In MND the premise had been EastEnders up for a picnic, now I needed something that would work with this play. There was a lot of agonising; poor old JB got all the possible interpretations thrown at him when I visited him in India – serves him right for taking me on such a long road trip. When I came back I was convinced it was going to be set at a Rugby Club with a visiting women’s hockey team. But something wasn’t right. It just wasn’t falling into place. Then, out of the blue, I heard a news item about an old golf club finally overturning years of tradition by allowing women into the clubhouse – it was appallingly sexist to the point of misogyny- and bang – it all fell into place – the golfers, the ladies visiting the spa, the green keeper, the club steward, the bar maid – it just worked. I had my theme; I had my space, now all I needed was a cast.
I felt very confident at the auditions, contrary to popular belief I don’t pre-cast – ever. You just never know what’s going to surprise you (who remembers Doug auditioning for Puck – game changer!!)
With a couple of exceptions, no one ended up in the roles I thought they would. Casting is all about balance; in this play getting the pairings of the royals was also important. It’s also about making sure that you are putting people into the larger roles who can handle it, because those are the people you can rely on and can carry the play.
You always have to be mindful that we are an amateur group and when you are directing something as big as a Shakespeare play you have to have a balance of people who don’t need quite as much direction, so that you can also work with the less experienced people and bring them up to a level beyond what they think they are capable of.
At the auditions a few people surprised me as much for destroying my preconceptions of what they could do, plus there were some new people there too. Over the two auditions I got really lucky – some things slotted beautifully into place, some were less obvious. Again, I was looking for my ‘Doug as Puck’ moment and it was when Andy read Ferdinand with his ‘oop north’ voice things began to make sense – I suspect he was after a different part, but he’d sown the seed!
I always cast the same way – select the obvious ones and build round it – Paul, Granville, Sean, Andy, Nancy and Lisa got set in stone early on and from that core I was able to build what I thought was a very strong cast.
A few things caused us issues along the way – losing Rachel was a big blow, and I thought for a while I might have to step in myself, but after thinking it over it suddenly became obvious that I could move Nicky into Costard’s role with Greg becoming Dull. What a decision that turned out to be with Nicky turning in a performance right up there with the best we’ve seen on a Water Lane stage!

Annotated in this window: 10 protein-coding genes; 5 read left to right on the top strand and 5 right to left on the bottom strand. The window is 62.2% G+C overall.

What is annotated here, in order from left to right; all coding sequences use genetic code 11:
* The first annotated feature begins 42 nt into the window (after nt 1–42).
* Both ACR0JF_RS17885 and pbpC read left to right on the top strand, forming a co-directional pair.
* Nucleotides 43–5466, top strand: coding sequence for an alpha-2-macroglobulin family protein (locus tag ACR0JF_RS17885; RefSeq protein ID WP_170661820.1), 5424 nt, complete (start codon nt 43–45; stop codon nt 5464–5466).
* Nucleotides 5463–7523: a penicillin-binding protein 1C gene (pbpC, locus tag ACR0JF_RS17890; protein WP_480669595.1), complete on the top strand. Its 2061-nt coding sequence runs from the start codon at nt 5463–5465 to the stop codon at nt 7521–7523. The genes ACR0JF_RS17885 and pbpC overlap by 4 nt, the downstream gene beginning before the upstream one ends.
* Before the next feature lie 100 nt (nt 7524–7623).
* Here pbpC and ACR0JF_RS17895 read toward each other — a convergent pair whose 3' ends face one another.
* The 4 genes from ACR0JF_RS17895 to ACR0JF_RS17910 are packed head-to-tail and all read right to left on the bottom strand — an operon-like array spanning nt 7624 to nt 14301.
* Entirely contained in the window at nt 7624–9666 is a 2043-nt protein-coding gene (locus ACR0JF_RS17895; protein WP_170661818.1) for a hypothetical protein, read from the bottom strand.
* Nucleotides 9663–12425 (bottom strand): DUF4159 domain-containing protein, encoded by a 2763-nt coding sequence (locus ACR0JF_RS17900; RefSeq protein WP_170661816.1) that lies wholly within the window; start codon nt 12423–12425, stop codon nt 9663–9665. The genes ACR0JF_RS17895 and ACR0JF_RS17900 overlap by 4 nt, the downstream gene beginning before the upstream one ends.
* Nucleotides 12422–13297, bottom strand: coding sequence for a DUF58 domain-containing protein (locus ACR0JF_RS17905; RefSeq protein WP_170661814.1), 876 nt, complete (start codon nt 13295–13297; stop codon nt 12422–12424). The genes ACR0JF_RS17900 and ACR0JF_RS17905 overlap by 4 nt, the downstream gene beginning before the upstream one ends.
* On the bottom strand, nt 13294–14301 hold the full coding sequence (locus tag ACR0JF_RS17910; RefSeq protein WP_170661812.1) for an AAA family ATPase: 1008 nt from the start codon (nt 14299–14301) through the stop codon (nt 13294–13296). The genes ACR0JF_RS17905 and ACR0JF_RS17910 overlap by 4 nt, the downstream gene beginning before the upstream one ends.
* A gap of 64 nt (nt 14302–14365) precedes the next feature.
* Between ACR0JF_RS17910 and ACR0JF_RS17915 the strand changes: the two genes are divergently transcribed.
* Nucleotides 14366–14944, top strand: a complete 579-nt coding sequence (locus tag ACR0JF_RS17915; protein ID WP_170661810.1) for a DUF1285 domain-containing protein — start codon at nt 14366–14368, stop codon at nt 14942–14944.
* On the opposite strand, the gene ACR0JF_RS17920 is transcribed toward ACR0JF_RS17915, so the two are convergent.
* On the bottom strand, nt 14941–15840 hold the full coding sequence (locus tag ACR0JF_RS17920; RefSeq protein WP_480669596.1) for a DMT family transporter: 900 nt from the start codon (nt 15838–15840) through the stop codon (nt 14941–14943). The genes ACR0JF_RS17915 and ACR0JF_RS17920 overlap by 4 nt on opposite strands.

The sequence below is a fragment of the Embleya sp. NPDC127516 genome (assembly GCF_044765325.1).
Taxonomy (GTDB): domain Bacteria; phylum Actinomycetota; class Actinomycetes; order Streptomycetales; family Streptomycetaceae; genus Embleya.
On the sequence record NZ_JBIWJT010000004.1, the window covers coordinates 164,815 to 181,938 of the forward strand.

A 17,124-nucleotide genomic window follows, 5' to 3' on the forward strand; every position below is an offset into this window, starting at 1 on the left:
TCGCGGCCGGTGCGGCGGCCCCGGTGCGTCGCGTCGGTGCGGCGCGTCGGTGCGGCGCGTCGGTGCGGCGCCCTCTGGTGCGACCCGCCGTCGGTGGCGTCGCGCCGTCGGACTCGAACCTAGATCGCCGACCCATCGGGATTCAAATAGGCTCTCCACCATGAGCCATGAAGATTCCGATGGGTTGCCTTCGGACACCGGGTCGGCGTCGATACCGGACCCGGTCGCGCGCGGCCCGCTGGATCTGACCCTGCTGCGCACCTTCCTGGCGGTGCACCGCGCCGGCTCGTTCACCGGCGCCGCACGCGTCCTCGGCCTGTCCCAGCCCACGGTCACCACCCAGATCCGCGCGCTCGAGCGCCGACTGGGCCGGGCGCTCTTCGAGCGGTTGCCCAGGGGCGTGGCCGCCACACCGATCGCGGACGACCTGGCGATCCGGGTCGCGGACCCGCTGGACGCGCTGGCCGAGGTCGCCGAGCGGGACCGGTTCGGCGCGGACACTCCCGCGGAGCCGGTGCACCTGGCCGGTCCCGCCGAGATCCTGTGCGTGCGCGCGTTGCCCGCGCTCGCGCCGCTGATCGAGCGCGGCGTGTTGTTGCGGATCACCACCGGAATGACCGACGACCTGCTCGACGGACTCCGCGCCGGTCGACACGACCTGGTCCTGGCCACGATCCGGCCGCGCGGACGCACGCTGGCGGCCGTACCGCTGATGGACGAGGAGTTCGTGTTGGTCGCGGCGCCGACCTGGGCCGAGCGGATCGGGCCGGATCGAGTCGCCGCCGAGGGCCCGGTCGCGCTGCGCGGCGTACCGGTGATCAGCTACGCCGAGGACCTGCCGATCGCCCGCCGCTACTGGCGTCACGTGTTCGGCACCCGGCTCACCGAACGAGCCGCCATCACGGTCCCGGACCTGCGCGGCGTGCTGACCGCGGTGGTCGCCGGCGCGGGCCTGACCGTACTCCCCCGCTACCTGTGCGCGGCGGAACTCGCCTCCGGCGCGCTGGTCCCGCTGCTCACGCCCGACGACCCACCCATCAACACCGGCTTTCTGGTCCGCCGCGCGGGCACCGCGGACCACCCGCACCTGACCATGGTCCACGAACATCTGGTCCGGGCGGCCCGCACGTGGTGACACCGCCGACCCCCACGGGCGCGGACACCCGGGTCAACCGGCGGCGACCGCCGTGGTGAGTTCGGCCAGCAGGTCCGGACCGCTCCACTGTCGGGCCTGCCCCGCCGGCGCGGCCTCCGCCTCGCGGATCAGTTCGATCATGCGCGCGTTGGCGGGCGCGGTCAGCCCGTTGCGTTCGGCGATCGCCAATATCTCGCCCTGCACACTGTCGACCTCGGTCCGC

Originally I rehearsed it in groups, as I did with MND, but after 3 weeks it became apparent that we needed flow so I changed the schedule and ran it chronologically- it just needed it – it was that kind of play. Ultimately, I think the final performance benefitted too as we didn’t get a full cast at rehearsal until 2 days before the show.
I pause here to mention sound and light – one of the things I loved about MND was the freedom to choose music I wanted to set the scene – music is important and evocative – and it can have a profound effect on how an audience sees a play – I had so much fun choosing the music for this play, but I would bore you to tears if I talked you through the reasons I chose the music I did for each scene. It was a six month long process – but I hoped it worked. The only thing I will say is that I agonised about the finale music – after the Imagine Dragons last year, I really didn’t want to get it wrong – but the feel and the sentiment of ‘Adventure of a Lifetime’ was so apt, once I’d thought of it, it couldn’t be beaten, especially since I worked the dance out in my living room looking like a total idiot!
Not much surprises me about amateur theatre, but I was stunned on the Tuesday at how everyone pulled it out of the bag – it was the first proper run through. It was like a performance- all the hard work that everyone had done came into play and even I was taken aback at how good it was.
I could write volumes here – but I’ll resist – the one thing I’d like to end on is ‘trust’ and in this context I talk about Granville, Will, Michael and JJC – you have to trust they know what they are doing – and they do – they really do. Having people like that running everything else allows you to direct the way you want to – and it’s the heart and soul of our little group. It’s also the thing that makes someone fly back from India because they don’t want to miss it.
Richard Pink – Director – Love’s Labour’s Lost – Water Lane Theatre Company – July 2017